Corn harvest excellent despite drought and record heat - WALB.com, Albany News, Weather, Sports

Corn harvest excellent despite drought and record heat

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August 17, 2007

Lee County -- The skyrocketing demand for corn because of ethanol production persuaded South Georgia farmers to plant a record crop this summer. The corn harvest is wrapping up now.  And despite extreme drought and record heat, the yield and quality for irrigated corn is being rated excellent.

Wendell Arrington planted 700 acres of corn, the most he has ever planted, to take advantage of high corn prices. Despite hot, dry weather this field is producing an impressive 240 bushels an acre. He'll get nearly four dollars a bushel, but still does not know if he will make a profit for his crop. Arrington said "even though the yields are higher than what we anticipated, I don't know if the yields are going to offset the expenses of the crop overall."

Arrington said fuel and energy costs to run irrigation machines almost all summer, and fertilizer prices made this a very expensive crop to grow. Arrington said "Corn is a crop that thrives very highly on nitrogen, and the cost of nitrogen has almost tripled in three years. Then you got your minor elements, and the cost has just shot out of the roof on them."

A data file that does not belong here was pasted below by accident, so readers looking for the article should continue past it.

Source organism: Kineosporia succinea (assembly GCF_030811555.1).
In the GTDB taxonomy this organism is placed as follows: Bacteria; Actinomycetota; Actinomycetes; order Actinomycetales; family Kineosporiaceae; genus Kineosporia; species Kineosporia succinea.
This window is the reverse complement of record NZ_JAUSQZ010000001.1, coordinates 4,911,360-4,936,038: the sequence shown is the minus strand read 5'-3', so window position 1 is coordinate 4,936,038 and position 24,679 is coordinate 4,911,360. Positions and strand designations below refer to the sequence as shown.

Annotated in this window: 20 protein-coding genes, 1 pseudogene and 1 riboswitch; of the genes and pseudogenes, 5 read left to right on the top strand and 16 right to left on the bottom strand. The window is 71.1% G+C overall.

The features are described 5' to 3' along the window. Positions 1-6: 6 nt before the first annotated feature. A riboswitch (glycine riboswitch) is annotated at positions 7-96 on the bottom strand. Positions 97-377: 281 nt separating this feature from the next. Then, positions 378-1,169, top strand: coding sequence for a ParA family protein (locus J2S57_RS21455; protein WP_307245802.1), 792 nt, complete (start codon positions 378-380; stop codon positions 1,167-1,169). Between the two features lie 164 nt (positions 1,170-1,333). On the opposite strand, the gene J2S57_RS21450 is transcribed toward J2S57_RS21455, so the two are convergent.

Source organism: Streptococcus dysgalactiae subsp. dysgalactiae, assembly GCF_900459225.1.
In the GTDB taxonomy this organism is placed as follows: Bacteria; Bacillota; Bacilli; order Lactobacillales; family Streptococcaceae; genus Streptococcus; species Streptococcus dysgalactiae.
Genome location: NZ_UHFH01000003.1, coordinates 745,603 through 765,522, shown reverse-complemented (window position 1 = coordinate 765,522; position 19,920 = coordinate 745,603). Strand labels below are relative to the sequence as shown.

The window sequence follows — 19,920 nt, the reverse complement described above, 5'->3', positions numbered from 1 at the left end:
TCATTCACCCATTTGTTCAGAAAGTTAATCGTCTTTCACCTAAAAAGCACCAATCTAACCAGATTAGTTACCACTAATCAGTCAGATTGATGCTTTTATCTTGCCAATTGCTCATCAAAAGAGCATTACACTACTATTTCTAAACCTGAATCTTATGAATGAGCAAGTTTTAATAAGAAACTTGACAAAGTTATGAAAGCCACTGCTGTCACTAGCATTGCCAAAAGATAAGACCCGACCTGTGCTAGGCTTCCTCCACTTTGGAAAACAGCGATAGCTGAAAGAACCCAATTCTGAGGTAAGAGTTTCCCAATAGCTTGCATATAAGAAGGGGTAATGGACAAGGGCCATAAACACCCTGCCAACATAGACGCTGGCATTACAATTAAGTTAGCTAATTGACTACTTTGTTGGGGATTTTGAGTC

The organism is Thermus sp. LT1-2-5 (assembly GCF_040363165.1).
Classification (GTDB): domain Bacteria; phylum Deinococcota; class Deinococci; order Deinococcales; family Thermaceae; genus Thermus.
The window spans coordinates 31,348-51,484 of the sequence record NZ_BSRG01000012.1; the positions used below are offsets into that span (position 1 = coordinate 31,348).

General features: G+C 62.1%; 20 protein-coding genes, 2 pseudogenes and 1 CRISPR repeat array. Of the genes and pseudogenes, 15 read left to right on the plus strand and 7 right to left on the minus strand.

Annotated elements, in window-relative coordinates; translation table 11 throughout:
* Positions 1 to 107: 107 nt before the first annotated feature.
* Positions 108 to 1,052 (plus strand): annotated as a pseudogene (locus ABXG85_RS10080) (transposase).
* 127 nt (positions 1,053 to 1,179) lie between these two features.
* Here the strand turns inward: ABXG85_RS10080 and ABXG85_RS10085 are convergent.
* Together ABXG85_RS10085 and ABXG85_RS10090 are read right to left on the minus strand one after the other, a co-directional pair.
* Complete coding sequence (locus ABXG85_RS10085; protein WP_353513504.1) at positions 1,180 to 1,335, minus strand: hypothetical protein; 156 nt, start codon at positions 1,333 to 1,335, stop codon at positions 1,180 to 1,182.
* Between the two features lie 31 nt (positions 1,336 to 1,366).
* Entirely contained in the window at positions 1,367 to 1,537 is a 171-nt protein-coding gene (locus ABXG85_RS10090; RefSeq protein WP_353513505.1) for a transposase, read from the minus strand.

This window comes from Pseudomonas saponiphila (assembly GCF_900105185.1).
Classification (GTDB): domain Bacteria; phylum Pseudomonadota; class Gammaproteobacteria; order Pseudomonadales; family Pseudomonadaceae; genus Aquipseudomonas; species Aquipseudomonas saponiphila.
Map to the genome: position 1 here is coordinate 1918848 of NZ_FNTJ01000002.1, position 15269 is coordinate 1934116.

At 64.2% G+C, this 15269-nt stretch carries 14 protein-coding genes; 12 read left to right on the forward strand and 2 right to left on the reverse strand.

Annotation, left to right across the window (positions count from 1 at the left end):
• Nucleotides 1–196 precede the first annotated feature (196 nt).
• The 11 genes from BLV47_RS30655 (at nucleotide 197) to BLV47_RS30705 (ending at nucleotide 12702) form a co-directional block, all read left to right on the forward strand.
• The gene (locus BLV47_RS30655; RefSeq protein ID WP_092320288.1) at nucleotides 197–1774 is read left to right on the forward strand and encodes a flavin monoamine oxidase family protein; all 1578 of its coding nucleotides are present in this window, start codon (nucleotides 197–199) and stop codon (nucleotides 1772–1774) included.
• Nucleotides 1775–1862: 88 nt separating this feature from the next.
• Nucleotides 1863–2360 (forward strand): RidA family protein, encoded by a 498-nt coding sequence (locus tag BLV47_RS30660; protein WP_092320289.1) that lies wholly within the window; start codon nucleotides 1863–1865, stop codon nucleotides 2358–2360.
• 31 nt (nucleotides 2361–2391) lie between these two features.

University of Georgia agriculture economists say Georgia farmers planted almost twice as much corn this year as last. Almost all the dry land corn in South Georgia was a total loss, but the irrigated crop production was excellent.

 Farmers hope that corn can prove to be an important ingredient in solving America's energy needs. But this brutal summer drought could keep this productive yield from being as profitable as they hoped for, and Arrington wondering if he will plant as much corn next year. Arrington said "When all is said and done, and see if corn is the way we want to go next year. Or maybe take another route."

The demand for corn for energy needs, and the commodity prices being paid, will be closely watched by South Georgia farmers.

National figures show farmers planted almost ten million more acres of corn in 2007 than in 2006 .   A total of almost 80-million acres.

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